Mr. Chief Justice FULLER.
Judgment in this case was rendered by the supreme court of the territory of Arizona, January 19, 1889, that the judgment of the court below under review by that court be reversed, and the complaint dismissed, with costs. 20 Pac. 183.
January 13, 1890, being one of the days of the next regular term of the court, an appeal was prayed to this court. The appeal was allowed January 14, 1890, conditioned on giving bond, and certain findings of the supreme court were filed that day. January 24, 1890, the required bond was approved and filed, and the record was filed here March 14, 1890, at October term, 1889. No citation was issued and served, nor has any appearance for appellee been entered, nor is any waiver of citation shown.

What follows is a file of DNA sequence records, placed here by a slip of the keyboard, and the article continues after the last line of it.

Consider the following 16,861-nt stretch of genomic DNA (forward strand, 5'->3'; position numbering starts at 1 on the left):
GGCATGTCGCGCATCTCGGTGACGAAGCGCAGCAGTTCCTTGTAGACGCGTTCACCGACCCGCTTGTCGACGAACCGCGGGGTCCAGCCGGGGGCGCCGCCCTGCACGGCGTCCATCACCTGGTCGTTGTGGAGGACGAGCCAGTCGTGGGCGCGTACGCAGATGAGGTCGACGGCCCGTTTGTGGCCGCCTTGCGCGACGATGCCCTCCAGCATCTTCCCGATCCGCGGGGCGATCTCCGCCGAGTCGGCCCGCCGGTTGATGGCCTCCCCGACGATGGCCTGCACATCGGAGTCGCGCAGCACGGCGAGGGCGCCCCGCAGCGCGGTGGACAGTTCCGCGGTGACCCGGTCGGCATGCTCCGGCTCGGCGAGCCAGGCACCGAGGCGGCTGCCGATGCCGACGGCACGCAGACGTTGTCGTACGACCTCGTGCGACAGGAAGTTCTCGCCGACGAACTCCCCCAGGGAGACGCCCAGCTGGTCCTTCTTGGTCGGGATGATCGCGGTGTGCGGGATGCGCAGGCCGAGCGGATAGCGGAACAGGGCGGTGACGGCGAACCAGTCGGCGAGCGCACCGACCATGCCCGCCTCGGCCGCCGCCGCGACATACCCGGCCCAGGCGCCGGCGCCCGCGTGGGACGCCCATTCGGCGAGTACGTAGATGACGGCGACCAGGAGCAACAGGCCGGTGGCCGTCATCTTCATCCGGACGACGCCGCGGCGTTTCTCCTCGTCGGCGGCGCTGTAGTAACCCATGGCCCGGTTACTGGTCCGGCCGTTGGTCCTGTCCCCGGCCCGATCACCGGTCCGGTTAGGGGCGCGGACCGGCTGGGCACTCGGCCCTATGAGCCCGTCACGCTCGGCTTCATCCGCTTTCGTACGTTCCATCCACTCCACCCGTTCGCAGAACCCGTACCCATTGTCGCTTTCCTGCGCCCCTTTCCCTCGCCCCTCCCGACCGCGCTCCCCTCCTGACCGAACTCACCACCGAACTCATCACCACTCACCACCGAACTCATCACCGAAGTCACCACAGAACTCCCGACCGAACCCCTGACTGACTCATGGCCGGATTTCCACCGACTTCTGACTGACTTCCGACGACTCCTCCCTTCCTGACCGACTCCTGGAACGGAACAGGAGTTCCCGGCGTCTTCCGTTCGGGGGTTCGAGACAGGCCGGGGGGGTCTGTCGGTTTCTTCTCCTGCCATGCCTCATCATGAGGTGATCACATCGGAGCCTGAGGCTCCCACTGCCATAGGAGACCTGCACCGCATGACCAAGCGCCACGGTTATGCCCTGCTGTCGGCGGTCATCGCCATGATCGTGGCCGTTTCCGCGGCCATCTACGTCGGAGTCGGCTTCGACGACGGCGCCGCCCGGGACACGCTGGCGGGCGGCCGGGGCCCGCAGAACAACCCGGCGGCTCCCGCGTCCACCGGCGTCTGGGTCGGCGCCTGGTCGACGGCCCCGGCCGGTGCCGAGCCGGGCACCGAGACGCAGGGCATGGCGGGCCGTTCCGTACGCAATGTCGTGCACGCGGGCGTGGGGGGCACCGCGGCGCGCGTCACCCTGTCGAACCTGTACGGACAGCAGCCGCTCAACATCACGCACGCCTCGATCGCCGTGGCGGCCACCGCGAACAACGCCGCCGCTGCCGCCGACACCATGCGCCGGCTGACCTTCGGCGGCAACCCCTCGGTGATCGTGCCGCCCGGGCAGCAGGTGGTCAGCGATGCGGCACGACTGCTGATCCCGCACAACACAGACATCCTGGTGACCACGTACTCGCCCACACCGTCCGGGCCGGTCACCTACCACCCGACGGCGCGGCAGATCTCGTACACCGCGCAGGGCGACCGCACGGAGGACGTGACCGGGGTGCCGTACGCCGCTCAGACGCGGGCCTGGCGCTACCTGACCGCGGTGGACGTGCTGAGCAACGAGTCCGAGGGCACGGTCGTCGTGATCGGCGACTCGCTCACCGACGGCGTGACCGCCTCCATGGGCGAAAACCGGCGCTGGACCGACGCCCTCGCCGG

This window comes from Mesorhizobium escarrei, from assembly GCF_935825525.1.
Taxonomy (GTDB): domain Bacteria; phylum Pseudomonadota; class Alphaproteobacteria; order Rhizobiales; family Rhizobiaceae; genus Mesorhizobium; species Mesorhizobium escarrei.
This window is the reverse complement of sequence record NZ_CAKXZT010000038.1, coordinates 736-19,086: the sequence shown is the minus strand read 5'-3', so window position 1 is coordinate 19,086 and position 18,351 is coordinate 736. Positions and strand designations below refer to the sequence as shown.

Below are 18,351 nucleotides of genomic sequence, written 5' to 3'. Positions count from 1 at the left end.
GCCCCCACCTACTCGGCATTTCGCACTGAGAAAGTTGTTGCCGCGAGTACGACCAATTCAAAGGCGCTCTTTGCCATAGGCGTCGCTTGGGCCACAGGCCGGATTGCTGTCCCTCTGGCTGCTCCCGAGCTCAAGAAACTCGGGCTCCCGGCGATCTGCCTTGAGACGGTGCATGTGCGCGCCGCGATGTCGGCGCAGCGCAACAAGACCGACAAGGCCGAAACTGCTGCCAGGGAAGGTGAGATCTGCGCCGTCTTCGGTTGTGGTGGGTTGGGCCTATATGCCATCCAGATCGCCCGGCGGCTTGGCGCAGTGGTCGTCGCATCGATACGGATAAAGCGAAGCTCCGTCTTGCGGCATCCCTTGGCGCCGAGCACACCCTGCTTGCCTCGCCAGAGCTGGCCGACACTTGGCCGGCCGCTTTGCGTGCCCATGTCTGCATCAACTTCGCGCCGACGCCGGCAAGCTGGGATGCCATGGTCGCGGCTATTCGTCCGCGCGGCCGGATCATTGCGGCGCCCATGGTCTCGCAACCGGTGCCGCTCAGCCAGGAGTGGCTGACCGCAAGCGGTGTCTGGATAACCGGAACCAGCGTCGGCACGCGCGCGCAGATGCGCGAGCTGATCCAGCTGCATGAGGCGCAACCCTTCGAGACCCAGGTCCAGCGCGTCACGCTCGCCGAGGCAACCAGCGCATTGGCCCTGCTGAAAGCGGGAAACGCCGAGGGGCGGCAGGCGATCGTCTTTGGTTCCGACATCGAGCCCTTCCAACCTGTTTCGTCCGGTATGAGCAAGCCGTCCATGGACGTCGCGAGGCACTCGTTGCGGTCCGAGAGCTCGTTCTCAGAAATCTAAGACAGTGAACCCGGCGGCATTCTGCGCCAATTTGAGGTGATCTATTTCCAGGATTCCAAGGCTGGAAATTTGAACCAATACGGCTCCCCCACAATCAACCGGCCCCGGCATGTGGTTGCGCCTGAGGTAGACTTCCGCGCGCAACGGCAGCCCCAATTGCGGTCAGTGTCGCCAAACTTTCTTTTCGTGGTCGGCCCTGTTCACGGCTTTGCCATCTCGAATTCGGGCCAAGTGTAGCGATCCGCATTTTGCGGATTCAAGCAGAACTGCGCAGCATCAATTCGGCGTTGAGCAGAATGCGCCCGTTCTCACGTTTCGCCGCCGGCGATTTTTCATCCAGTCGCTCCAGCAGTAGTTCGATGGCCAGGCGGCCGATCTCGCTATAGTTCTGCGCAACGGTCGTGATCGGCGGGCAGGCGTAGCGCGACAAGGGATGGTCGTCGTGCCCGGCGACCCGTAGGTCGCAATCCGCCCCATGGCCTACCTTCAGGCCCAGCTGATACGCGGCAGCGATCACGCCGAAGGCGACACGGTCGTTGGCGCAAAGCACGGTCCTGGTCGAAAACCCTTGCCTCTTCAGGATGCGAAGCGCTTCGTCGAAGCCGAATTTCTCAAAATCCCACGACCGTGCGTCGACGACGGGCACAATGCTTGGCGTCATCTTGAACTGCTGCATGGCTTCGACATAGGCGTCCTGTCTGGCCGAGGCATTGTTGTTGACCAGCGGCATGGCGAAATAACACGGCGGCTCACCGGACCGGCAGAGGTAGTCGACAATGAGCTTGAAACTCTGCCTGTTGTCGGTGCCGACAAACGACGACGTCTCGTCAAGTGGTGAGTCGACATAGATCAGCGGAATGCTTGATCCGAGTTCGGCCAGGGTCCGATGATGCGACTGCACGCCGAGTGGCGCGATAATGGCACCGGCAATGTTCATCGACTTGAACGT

It must be regarded as settled that: (1) Where an appeal is allowed in open court, and perfected during the term at which the decree or judgment appealed from was rendered, no citation is necessary. (2) Where the appeal is allowed at the term of the decree or judgment, but not perfected until after the term, a citation is necessary to bring in the parties; but if the appeal be docketed here at our next ensuing term, or the record reaches the clerk's hands seasonably for that term, and legal excuse exists for lack of docketing, a citation may be issued, by leave of this court, although the time for taking the [150 U.S. 415, 417] appeal has elapsed. (3) Where the appeal is allowed at a term subsequent to that of the decree or judgment, a citation is necessary, but may be issued properly returnable, even after the expiration of the time for taking the appeal, if the allowance of the appeal were before. (4) But a citation is one of the necessary elements of an appeal taken after the term, and if it is not issued and served before the end of the next ensuing term of this court, and not waived, the appeal becomes inoperative. Hewitt v. Filbert, 116 U.S. 142 , 6 Sup. Ct. 319; Richardson v. Green, 130 U.S. 104 , 9 Sup. Ct. 443; Evans v. Bank, 134 U.S. 330 , 10 Sup. Ct. 493; Green v. Elbert, 137 U.S. 615 , 11 Sup. Ct. 188.